Sunday, July 31, 2011

2000 PLUS (1950-52)

2000 Plus (aka Two Thousand Plus and 2000+) was an American old-time radio series that ran on the Mutual Broadcasting System from March 15, 1950 to January 2, 1952 in various 30-minute time slots. A Dryer Weenolsen production, it was the first adult science fiction series on radio, airing one month prior to the better known Dimension X.

2000 Plus was an anthology program, using all new material rather than adapting published stories. The series was the creation of Sherman H. Dryer (October 11, 1913-December 22, 1989) who scripted and produced the series with Robert Weenolsen (April 19, 1900-August 1979).

Dryer directed cast members Lon Clark, Joseph Julian, Henry Norell, Bill Keene, Bryna Raeburn and Amzie Strickland and others. Emerson Buckley conducted the music composed by Elliott Jacoby. Ken Marvin was the program's announcer, and the sound effects were by Adrian Penner.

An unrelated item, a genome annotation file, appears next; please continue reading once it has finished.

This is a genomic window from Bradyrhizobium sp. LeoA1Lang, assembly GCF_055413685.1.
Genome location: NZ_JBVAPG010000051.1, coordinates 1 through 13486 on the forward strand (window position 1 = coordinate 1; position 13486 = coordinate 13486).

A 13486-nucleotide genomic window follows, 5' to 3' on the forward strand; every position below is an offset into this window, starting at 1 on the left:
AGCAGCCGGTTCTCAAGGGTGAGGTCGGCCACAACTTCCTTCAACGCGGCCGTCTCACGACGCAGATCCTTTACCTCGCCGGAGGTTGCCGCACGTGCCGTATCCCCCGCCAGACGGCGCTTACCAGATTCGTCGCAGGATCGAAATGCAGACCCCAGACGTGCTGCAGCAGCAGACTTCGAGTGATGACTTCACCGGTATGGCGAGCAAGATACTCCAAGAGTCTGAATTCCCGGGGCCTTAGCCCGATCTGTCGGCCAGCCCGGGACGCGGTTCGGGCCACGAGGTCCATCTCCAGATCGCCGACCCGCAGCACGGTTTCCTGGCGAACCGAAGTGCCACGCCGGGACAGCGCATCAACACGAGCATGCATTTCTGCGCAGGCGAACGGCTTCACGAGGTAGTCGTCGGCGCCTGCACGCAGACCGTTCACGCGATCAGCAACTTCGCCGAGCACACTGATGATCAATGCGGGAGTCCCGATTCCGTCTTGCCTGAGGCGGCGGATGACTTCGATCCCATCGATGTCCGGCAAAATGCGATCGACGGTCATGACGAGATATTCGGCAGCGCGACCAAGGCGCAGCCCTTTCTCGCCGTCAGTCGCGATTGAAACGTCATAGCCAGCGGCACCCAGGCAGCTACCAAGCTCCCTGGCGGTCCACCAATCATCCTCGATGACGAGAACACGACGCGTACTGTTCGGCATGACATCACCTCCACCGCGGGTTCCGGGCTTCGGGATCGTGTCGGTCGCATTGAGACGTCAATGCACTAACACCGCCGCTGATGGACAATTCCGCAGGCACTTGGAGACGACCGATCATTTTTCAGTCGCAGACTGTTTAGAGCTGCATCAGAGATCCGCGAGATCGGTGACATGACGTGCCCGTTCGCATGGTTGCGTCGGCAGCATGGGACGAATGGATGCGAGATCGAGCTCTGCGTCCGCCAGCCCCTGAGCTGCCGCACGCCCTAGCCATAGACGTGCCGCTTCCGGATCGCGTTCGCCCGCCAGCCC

The nature of the series is indicated in the titles of 1950 episodes: "The Brooklyn Brain," "The Flying Saucers," "The Robot Killer," "Rocket and the Skull," "A Veteran Comes Home," "Men from Mars," "When the Machines Went Wild," "When the Worlds Met," "The Insect." "Silent Noise," "The Green Thing," "The Giant Walks" and "Worlds Apart." There are 32 known episodes, and only some of these have survived.

In Science Fiction Television (2004), M. Keith Booker wrote:

It was not until the 1950s that science fiction radio really hit its stride, even as science fiction was beginning to appear on television as well. Radio programs such as Mutual's 2000 Plus and NBC's Dimension X were anthology series that offered a variety of exciting tales of future technology, with a special focus on space exploration (including alien invasion), though both series also often reflected contemporary anxieties about the dangers of technology. reference:

Episode: A veteran comes home

Saturday, July 30, 2011

The Haunting Hour
Episode: Murder Wears a Strange Mask

"No.. No... stay where you are. Do not break the stillness of this moment.
For this is a time of mystery. A time when imagination is free, and
moves forward swiftly, silently. This is The Haunting Hour!"

Monday, July 18, 2011

Duffy's Tavern (1940-52)